Mortgage Bankers Solution to Economic Downturn: Give Us More Tax Subsidies

January 17, 2008

CongressDaily reported this morning that Democrats in Congress are seeking to help prop up the housing market as a way of helping a weakening economy. From CongressDaily AM:

Top Democrats are weighing the need for a rescue package for the nation’s battered housing industry, exploring the possibility of allowing state housing authorities greater ability to go into distressed areas to finance the purchase of foreclosed homes and creating a temporary government agency that would provide insurance to stabilize the rattled mortgage-backed securities market.

The proposal would likely be in addition to the debate consuming Capitol Hill over whether to provide a stimulus to stave off a recession.

The thinking among lawmakers such as House Financial Services Chairman Frank and Joint Economic Committee Chairman Charles Schumer, D-N.Y., is that since the downturn has been driven by a collapse in the home mortgage market, efforts tailored to bring stability to the industry could be most the effective in helping the economy recover.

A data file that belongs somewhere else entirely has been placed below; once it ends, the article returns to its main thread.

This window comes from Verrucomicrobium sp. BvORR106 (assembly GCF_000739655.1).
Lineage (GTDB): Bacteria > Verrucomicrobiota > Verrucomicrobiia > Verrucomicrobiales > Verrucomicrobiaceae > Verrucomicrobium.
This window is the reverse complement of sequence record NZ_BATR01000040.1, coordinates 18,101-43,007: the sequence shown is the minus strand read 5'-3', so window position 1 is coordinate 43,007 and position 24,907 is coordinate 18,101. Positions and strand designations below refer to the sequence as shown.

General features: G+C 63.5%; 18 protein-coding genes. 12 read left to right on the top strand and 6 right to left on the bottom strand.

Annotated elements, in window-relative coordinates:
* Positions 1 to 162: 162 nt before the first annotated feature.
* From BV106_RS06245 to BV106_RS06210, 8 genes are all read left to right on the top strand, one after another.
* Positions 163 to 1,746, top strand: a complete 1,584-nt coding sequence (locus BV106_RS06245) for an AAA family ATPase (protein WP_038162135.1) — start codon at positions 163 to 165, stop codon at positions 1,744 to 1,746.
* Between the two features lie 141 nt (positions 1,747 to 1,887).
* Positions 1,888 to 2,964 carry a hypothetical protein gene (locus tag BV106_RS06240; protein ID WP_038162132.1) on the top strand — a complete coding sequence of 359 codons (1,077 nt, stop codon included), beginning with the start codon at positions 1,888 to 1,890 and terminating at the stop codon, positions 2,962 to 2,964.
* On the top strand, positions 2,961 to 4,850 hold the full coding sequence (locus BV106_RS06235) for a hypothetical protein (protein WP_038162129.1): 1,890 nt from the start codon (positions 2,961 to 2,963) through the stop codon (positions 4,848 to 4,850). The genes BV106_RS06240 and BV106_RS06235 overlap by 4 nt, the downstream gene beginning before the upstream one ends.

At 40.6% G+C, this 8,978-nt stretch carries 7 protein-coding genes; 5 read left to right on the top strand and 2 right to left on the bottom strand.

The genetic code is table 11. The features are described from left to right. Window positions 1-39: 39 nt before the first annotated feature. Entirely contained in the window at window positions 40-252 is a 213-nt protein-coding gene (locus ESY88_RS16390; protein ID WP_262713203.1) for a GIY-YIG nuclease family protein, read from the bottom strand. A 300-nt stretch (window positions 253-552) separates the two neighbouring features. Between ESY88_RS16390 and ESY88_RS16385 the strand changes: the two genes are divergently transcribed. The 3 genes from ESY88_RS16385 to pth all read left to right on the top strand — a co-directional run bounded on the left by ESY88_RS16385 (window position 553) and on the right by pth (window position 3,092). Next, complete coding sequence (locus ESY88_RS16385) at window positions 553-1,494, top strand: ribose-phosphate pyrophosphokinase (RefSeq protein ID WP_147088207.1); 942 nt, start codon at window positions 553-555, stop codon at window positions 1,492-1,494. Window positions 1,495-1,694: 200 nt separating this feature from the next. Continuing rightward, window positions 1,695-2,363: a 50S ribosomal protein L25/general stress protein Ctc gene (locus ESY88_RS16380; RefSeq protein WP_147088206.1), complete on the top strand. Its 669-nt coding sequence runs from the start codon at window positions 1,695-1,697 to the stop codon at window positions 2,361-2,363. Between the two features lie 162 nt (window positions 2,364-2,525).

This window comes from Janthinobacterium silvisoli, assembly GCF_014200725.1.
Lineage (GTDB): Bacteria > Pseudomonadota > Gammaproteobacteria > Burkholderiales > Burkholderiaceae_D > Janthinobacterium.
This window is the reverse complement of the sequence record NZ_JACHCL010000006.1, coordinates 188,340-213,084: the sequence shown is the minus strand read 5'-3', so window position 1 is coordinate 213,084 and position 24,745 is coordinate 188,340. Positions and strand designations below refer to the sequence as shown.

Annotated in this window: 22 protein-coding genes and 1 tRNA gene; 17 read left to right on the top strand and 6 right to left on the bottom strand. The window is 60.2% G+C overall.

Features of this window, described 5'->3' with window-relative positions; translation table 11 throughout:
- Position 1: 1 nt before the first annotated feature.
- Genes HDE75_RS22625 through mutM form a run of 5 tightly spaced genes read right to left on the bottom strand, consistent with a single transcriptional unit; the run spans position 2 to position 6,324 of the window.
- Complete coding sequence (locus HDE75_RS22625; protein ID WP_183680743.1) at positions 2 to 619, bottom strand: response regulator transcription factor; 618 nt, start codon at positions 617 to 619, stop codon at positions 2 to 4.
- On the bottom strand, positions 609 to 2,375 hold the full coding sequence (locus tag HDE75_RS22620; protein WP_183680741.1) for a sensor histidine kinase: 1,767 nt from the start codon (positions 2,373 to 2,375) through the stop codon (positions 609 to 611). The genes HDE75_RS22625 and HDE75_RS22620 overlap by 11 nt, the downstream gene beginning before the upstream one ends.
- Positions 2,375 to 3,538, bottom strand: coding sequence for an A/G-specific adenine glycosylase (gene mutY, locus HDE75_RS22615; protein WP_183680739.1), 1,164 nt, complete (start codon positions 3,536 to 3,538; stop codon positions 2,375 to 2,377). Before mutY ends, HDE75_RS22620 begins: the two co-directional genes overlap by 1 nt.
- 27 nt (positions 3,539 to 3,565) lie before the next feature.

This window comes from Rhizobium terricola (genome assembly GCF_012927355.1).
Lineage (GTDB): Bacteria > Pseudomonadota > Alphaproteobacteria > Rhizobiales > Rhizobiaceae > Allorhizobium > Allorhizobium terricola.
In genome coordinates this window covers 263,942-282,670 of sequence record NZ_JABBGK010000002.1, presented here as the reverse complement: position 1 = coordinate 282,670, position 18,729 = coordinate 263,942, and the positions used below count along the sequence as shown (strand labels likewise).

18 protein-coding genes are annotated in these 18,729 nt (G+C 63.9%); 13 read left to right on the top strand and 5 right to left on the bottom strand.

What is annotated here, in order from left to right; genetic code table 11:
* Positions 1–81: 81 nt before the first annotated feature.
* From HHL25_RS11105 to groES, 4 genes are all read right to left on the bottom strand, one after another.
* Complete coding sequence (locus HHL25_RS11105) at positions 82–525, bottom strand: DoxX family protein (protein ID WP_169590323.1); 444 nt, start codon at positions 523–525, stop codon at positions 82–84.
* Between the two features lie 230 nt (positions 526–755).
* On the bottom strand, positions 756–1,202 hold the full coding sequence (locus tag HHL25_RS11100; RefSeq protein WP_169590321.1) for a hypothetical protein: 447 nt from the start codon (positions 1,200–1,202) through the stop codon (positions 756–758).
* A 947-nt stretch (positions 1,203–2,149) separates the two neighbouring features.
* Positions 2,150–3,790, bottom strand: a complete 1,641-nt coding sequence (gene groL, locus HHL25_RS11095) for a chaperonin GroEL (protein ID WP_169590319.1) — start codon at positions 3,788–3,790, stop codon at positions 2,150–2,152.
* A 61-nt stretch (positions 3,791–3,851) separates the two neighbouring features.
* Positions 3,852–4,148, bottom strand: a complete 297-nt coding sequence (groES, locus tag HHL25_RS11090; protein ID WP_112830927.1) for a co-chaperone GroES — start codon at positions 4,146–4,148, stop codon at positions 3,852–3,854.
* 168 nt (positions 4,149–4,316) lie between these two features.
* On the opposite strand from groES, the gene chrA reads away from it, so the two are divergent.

After detailing various proposals, the article concludes with one recommendation from a rent-seeking lobbyist in the mortgage industry who says the solution is to “help my industry.”

Erick Gustafson, senior vice president of legislative and political affairs for the Mortgage Bankers Association, said he believes that it is too early to discuss any RTC-type of proposal and would like lawmakers to consider tax items that could bring stability to the market, such as allowing nonitemizers to deduct mortgage interest and providing a tax credit for first-time homebuyers.

Unbelievable. With the possible exception of medicine and education, there is no industry more subsidized by government spending and tax policy than housing. So what happens when we don’t like how that market is performing because we think too many people bought into this market? Let’s give the industry more subsidies and more special tax goodies to encourage even more people on the margin to buy into this market in the future.

Mr. Gustafson has gotten it 180-degrees wrong. The mortgage interest deduction should be eliminated, not expanded. (That is, unless we begin to tax net imputed rental income on housing.) And members of Congress and the American public should take what lobbyists like him (and others from similar groups) have to say about housing with a grain of salt. No, make that a pound of salt.


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